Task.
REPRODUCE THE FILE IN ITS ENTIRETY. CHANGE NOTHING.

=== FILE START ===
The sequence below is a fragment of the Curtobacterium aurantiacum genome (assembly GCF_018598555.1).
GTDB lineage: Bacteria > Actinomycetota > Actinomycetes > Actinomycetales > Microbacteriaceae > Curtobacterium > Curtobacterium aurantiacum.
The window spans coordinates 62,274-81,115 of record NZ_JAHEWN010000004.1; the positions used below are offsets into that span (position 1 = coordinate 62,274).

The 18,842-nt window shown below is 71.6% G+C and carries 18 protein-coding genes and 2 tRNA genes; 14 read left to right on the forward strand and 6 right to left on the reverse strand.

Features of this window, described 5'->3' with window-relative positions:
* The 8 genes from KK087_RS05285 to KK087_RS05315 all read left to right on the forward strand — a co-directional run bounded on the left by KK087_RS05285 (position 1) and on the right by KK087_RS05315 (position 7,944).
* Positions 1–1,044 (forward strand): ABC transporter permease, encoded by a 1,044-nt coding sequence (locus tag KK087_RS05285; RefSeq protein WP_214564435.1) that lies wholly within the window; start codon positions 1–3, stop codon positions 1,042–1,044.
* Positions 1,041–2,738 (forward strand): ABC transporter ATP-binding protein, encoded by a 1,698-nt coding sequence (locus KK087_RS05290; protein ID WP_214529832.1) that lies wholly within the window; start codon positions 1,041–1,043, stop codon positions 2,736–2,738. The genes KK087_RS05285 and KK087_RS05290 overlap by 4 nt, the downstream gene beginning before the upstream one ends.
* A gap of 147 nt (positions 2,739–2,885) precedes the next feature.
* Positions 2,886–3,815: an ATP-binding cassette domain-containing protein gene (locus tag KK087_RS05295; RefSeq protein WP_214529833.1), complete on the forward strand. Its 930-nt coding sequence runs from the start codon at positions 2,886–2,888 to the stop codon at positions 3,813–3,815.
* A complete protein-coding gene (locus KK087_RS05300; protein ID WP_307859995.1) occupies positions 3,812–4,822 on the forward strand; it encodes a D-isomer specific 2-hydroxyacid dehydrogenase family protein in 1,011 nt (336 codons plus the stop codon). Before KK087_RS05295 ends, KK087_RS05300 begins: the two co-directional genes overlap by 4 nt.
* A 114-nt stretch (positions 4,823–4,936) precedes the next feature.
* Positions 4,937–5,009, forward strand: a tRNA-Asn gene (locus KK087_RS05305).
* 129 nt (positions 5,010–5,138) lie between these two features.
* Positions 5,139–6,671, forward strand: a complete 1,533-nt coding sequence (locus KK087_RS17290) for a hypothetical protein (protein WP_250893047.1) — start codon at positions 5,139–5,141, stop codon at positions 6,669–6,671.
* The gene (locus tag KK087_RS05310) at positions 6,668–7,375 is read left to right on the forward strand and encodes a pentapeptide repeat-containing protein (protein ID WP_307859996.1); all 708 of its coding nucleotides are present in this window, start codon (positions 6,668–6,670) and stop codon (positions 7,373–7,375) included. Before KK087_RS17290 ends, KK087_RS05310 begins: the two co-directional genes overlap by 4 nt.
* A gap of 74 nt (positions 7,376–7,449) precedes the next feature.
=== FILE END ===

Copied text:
The sequence below is a fragment of the Curtobacterium aurantiacum genome (assembly GCF_018598555.1).
GTDB lineage: Bacteria > Actinomycetota > Actinomycetes > Actinomycetales > Microbacteriaceae > Curtobacterium > Curtobacterium aurantiacum.
The window spans coordinates 62,274-81,115 of record NZ_JAHEWN010000004.1; the positions used below are offsets into that span (position 1 = coordinate 62,274).

The 18,842-nt window shown below is 71.6% G+C and carries 18 protein-coding genes and 2 tRNA genes; 14 read left to right on the forward strand and 6 right to left on the reverse strand.

Features of this window, described 5'->3' with window-relative positions:
* The 8 genes from KK087_RS05285 to KK087_RS05315 all read left to right on the forward strand — a co-directional run bounded on the left by KK087_RS05285 (position 1) and on the right by KK087_RS05315 (position 7,944).
* Positions 1–1,044 (forward strand): ABC transporter permease, encoded by a 1,044-nt coding sequence (locus tag KK087_RS05285; RefSeq protein WP_214564435.1) that lies wholly within the window; start codon positions 1–3, stop codon positions 1,042–1,044.
* Positions 1,041–2,738 (forward strand): ABC transporter ATP-binding protein, encoded by a 1,698-nt coding sequence (locus KK087_RS05290; protein ID WP_214529832.1) that lies wholly within the window; start codon positions 1,041–1,043, stop codon positions 2,736–2,738. The genes KK087_RS05285 and KK087_RS05290 overlap by 4 nt, the downstream gene beginning before the upstream one ends.
* A gap of 147 nt (positions 2,739–2,885) precedes the next feature.
* Positions 2,886–3,815: an ATP-binding cassette domain-containing protein gene (locus tag KK087_RS05295; RefSeq protein WP_214529833.1), complete on the forward strand. Its 930-nt coding sequence runs from the start codon at positions 2,886–2,888 to the stop codon at positions 3,813–3,815.
* A complete protein-coding gene (locus KK087_RS05300; protein ID WP_307859995.1) occupies positions 3,812–4,822 on the forward strand; it encodes a D-isomer specific 2-hydroxyacid dehydrogenase family protein in 1,011 nt (336 codons plus the stop codon). Before KK087_RS05295 ends, KK087_RS05300 begins: the two co-directional genes overlap by 4 nt.
* A 114-nt stretch (positions 4,823–4,936) precedes the next feature.
* Positions 4,937–5,009, forward strand: a tRNA-Asn gene (locus KK087_RS05305).
* 129 nt (positions 5,010–5,138) lie between these two features.
* Positions 5,139–6,671, forward strand: a complete 1,533-nt coding sequence (locus KK087_RS17290) for a hypothetical protein (protein WP_250893047.1) — start codon at positions 5,139–5,141, stop codon at positions 6,669–6,671.
* The gene (locus tag KK087_RS05310) at positions 6,668–7,375 is read left to right on the forward strand and encodes a pentapeptide repeat-containing protein (protein ID WP_307859996.1); all 708 of its coding nucleotides are present in this window, start codon (positions 6,668–6,670) and stop codon (positions 7,373–7,375) included. Before KK087_RS17290 ends, KK087_RS05310 begins: the two co-directional genes overlap by 4 nt.
* A gap of 74 nt (positions 7,376–7,449) precedes the next feature.